The most potent tryptamine hallucinogens – such as DMT, psilocybin, and LSD – are all active at the 5-HT2A receptor subtype and all produce similar visual perceptual results that are immediately recognizable as uniquely psychedelic. Although it is widely accepted that selective serotonin receptor subtype 2A agonism is directly responsible for producing the distinct hallucinations seen on a psychedelic trip, no single theory has yet explained why this is so. Utilizing what we know about psychedelic tryptamine receptor interaction, sensory processing circuits in the neocortex, and EEG scans of psychedelics in action, this review will propose a novel multi-state theory of psychedelic action which invokes a variety of neural processing mechanisms, including phase-coupled neural oscillators; network excitation, disinhibition, and destabilization; recurrent feedback excitation; and neural circuit spike synchrony and brainwave cohesion to close the knowledge gap between the pharmaceutical interactions of selective 5-HT2A hallucinogens, their direct effects on perception and consciousness at varying dose ranges, and their potential long-term adverse effects.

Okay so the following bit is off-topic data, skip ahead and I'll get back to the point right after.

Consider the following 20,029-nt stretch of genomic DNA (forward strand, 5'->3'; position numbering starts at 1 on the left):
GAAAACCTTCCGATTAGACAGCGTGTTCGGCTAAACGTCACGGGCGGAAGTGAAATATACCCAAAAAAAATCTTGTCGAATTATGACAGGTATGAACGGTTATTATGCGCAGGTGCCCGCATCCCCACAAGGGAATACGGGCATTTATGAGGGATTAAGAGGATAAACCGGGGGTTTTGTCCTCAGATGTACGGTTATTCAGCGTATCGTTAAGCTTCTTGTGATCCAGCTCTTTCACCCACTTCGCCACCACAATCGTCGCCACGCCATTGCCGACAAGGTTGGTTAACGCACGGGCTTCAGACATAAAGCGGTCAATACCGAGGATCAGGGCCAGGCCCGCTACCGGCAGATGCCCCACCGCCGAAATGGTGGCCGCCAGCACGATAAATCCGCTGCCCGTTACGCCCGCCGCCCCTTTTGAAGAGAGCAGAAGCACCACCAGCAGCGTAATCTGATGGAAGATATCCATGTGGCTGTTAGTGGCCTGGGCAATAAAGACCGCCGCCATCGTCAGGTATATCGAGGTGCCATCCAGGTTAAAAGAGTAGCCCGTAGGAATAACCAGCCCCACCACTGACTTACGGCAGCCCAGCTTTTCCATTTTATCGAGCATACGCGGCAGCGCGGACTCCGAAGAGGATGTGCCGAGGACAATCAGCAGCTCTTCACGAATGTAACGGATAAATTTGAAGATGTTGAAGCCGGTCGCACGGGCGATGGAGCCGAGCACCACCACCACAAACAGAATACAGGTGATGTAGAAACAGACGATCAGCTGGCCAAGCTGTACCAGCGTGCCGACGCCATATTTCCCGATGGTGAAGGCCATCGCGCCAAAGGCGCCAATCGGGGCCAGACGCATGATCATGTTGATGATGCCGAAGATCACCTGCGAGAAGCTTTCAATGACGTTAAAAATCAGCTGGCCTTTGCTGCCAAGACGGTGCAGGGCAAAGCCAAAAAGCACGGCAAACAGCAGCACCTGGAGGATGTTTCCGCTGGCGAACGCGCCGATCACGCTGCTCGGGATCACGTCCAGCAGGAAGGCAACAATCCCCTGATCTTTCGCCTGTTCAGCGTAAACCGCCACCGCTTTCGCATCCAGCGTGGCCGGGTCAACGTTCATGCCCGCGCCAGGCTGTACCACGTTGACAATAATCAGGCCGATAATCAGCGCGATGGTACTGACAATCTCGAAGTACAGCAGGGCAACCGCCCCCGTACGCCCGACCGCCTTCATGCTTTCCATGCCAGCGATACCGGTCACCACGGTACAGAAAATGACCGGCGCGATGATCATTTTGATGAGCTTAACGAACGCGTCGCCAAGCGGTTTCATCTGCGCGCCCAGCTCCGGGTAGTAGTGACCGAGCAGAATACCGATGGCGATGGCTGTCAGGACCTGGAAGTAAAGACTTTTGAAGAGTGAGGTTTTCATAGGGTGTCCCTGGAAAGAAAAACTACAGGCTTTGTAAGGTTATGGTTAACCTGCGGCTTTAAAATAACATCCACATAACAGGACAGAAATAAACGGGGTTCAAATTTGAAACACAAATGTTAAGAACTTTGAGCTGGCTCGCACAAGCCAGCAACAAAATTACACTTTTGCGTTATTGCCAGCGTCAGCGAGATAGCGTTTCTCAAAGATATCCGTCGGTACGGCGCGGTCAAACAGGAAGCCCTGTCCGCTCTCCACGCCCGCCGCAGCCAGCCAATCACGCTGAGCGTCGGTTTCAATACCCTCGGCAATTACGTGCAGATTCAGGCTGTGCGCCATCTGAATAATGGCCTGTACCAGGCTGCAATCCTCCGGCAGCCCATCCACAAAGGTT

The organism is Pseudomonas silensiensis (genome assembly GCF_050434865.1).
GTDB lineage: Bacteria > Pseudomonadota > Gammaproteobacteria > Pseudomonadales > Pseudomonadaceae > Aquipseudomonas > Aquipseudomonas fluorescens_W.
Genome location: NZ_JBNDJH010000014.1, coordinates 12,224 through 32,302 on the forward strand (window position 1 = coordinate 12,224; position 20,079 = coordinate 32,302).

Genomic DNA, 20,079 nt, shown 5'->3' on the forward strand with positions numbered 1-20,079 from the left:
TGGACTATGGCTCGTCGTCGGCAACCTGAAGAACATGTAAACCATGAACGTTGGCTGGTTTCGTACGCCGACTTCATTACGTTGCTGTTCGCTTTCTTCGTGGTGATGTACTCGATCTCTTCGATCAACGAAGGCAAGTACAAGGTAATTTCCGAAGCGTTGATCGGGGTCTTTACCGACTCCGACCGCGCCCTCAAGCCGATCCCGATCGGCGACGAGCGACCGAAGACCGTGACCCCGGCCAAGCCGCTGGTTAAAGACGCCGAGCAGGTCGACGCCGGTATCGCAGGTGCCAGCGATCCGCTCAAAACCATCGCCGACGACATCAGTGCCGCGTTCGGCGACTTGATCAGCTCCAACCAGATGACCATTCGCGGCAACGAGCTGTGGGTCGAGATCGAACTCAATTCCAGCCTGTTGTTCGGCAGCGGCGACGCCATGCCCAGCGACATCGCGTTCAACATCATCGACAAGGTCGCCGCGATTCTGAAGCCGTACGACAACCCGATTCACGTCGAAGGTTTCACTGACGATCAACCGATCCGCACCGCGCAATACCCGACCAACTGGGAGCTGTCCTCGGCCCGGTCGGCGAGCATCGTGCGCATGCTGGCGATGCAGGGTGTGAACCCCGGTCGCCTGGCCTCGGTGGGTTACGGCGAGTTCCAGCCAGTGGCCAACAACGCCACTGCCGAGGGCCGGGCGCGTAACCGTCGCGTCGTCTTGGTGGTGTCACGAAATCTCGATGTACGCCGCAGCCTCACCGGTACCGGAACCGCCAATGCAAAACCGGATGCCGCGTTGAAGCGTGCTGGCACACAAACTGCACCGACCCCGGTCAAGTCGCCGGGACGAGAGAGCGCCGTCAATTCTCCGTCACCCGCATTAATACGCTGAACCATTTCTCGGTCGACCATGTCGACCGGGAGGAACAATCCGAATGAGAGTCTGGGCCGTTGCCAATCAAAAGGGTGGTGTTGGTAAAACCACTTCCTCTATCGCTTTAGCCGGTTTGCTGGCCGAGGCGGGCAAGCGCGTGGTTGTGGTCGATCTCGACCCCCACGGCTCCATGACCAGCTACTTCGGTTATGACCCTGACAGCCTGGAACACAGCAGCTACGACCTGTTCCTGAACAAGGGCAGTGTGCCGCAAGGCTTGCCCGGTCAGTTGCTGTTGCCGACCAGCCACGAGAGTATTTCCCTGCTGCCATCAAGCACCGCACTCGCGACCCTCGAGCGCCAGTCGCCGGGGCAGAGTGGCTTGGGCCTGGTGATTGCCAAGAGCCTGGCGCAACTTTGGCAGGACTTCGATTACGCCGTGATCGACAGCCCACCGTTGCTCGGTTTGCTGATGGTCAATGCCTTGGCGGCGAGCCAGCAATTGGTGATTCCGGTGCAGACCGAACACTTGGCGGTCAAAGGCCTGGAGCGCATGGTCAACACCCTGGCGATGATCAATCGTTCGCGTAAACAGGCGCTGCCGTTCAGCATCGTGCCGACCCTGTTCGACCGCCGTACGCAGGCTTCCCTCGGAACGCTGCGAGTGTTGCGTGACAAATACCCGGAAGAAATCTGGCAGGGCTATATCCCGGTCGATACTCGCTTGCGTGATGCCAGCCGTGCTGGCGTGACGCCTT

Kent, J. (2008). Selective 5-HT2A agonist hallucinogens: A review of pharmacological interaction and corollary perceptual effects. Beta Review.